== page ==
Thursday, May 23, 2013
Gov. LePage wants to eventually eliminate income taxes. I disagree.
Requiring working people such as this worm digger to pay to get renewable licenses unnecessarily expands the ranks of regulators and enforcers while doing little to benefit the public, a reader says.
1998 file photo/The Associated Press
Instead, eliminate other taxes. The state income tax is onerous, but marvelously efficient. We pay based upon calculations already computed for our federal income taxes. We can be taxed by our ability to pay. The poor, the retired, the unemployed could and should pay less.
Conversely, the state's inefficient sales tax requires too many of us to be tax collectors and requires too many state employees to administer. It taxes indiscriminately, without regard to wealth or poverty, even taxing children.
In this state, we have many inefficient and cumbersome taxes that impede our economy that beg to be eliminated.
Taxes, whose purpose is to raise revenue, are sometimes stealthily named. Unnecessary licensure is a prime example. Just about any adult can obtain hunting or fishing licenses – provided they pay a fee; this is the license's purpose. A state identification should be sufficient.
While trying to create jobs and encourage people to work, we inhibit them with licensure. We require renewable licenses for beauticians, barbers, dental hygienists, manicurists and even worm diggers. We accordingly add unnecessary enforcement and regulatory personnel.
State bureaucrats require unnecessary and ill-considered requirements for renewal. How is the public protected by requiring a license for a worm digger?
Let the state judiciously protect its citizens by requiring only those licenses that the state is willing to provide free. To protect the state from frivolous applications, applicants could pay a fee, refundable after licensure.
City's public high schools seek input on using grant
Change is in the air at Portland's four public high schools this spring.
Parents, students, staff and community members all are involved in planning how our district will use a $5 million grant from the Nellie Mae Education Foundation to implement student-centered learning in our high schools. Our goal is to help more students become engaged in their education so that they complete high school prepared for work, college and citizenship.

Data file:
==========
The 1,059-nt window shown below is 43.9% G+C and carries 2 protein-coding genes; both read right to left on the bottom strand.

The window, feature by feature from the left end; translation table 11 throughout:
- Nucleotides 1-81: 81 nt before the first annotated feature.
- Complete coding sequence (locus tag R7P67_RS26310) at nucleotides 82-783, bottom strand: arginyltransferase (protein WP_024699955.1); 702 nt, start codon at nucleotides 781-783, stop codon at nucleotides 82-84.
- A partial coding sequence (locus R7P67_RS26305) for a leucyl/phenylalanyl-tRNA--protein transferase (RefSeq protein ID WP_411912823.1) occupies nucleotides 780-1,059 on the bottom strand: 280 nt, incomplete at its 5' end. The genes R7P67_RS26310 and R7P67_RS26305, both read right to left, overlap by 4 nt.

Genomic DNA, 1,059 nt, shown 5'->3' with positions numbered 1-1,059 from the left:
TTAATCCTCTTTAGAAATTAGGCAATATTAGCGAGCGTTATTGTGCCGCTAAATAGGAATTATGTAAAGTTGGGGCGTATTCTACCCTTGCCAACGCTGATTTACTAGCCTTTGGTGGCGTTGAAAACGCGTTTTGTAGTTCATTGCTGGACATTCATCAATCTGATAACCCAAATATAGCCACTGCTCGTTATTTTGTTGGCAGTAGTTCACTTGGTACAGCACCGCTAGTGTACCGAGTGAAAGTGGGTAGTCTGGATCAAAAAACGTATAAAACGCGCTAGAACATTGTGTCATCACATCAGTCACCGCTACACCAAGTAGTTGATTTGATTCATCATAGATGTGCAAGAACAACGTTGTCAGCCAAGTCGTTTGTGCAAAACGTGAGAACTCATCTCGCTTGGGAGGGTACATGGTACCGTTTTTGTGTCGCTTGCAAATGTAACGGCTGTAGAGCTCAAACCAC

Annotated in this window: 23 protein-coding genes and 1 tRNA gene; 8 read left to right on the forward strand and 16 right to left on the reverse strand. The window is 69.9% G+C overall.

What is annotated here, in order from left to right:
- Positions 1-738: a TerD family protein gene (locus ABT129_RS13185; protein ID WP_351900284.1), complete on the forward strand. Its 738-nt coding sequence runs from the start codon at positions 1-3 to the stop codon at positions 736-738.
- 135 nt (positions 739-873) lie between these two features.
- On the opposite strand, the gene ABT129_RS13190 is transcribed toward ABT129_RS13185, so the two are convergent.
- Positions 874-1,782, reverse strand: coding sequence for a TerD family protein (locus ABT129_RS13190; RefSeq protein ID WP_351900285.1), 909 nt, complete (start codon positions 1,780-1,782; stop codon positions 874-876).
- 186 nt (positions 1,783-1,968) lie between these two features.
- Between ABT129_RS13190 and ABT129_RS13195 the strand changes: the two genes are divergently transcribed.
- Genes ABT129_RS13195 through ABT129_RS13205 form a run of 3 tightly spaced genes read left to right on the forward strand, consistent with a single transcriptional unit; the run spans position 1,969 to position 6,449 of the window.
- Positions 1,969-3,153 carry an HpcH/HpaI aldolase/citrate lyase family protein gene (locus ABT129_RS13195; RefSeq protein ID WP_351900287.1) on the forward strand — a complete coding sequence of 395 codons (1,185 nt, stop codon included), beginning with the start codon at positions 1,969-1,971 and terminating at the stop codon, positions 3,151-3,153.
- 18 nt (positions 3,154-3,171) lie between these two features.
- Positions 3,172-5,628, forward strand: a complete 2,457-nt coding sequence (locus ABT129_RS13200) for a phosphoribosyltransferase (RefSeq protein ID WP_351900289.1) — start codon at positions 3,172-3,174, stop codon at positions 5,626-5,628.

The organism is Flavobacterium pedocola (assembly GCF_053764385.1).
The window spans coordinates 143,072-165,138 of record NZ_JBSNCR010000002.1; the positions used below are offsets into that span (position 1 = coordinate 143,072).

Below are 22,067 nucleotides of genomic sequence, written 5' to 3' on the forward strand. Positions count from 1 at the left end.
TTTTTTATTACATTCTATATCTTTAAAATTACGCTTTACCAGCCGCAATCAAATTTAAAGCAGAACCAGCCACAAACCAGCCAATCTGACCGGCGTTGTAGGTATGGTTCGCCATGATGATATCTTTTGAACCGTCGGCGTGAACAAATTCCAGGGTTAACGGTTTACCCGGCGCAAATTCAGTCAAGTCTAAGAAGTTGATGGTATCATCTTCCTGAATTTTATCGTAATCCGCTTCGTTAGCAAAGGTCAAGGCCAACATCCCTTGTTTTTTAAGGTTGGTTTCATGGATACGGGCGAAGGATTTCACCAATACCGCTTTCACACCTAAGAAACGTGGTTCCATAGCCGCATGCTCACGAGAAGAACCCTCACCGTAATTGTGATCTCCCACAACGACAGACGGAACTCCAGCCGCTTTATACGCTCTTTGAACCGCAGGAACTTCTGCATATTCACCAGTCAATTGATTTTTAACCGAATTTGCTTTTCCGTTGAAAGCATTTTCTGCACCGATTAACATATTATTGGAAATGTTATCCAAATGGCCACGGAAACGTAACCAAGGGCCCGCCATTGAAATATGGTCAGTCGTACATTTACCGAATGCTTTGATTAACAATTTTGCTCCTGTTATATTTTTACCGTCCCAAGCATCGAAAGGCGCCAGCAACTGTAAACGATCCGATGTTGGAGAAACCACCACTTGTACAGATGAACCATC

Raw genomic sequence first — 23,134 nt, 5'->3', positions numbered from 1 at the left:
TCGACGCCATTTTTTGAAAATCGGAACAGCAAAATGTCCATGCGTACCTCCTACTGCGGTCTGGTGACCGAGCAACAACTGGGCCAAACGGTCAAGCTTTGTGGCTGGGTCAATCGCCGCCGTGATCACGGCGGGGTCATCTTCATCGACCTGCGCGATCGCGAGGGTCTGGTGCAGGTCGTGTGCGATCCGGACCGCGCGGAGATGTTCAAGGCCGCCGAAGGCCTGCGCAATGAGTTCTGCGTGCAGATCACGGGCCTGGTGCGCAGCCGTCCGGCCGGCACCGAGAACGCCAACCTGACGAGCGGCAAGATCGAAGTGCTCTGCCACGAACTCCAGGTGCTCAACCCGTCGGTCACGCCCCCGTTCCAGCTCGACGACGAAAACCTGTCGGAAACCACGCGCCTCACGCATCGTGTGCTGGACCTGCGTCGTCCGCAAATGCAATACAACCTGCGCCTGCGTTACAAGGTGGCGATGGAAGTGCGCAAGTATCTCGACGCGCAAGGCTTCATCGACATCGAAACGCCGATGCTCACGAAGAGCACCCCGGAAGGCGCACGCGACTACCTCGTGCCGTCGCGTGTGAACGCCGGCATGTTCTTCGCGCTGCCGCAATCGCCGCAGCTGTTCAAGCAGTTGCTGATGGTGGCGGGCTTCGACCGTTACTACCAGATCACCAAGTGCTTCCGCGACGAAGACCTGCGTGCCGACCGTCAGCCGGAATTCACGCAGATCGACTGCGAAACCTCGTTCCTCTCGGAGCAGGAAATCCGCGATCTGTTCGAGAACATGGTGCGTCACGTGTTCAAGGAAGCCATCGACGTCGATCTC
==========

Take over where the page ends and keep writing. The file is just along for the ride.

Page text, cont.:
Our district is considering four learning models that we may implement with the grant funds, and we expect to select two of them.
We will hold informational sessions for parents, students and other community members to learn more about each of the models. Two of the models will be presented Wednesday, and the other two will do so on May 2.
We want to involve as many people as possible in the selection process, so we are holding three sessions on each of those days. Translators will be available. To find more detailed information, visit the Portland Public Schools website: http://www2.portlandschools.org/pathways-success.
We encourage all middle school and high school students and parents as well as interested community members to join us Wednesday and May 2.
principal, Portland High School
principal, Portland Arts and Technology High School
principal, Casco Bay High School
principal, Deering High School
Cheney's heart transplant poses ethical questions
I may not like Dick Cheney's politics. I also do not wish anyone to die. However, was it wise for a transplant team to put a new heart in a 71-year-old man?
I know more about organ donations than I care to admit. My father died waiting for a lung transplant for his pulmonary fibrosis. He was only on the list for less than five months. He was No. 3 on the list for his blood type for all of that time.
He only moved up to No. 1 on the list the last weekend of his life. He was not moved up due to the two people above him getting their transplants. He was placed No. 1 due to the serious change in his condition.
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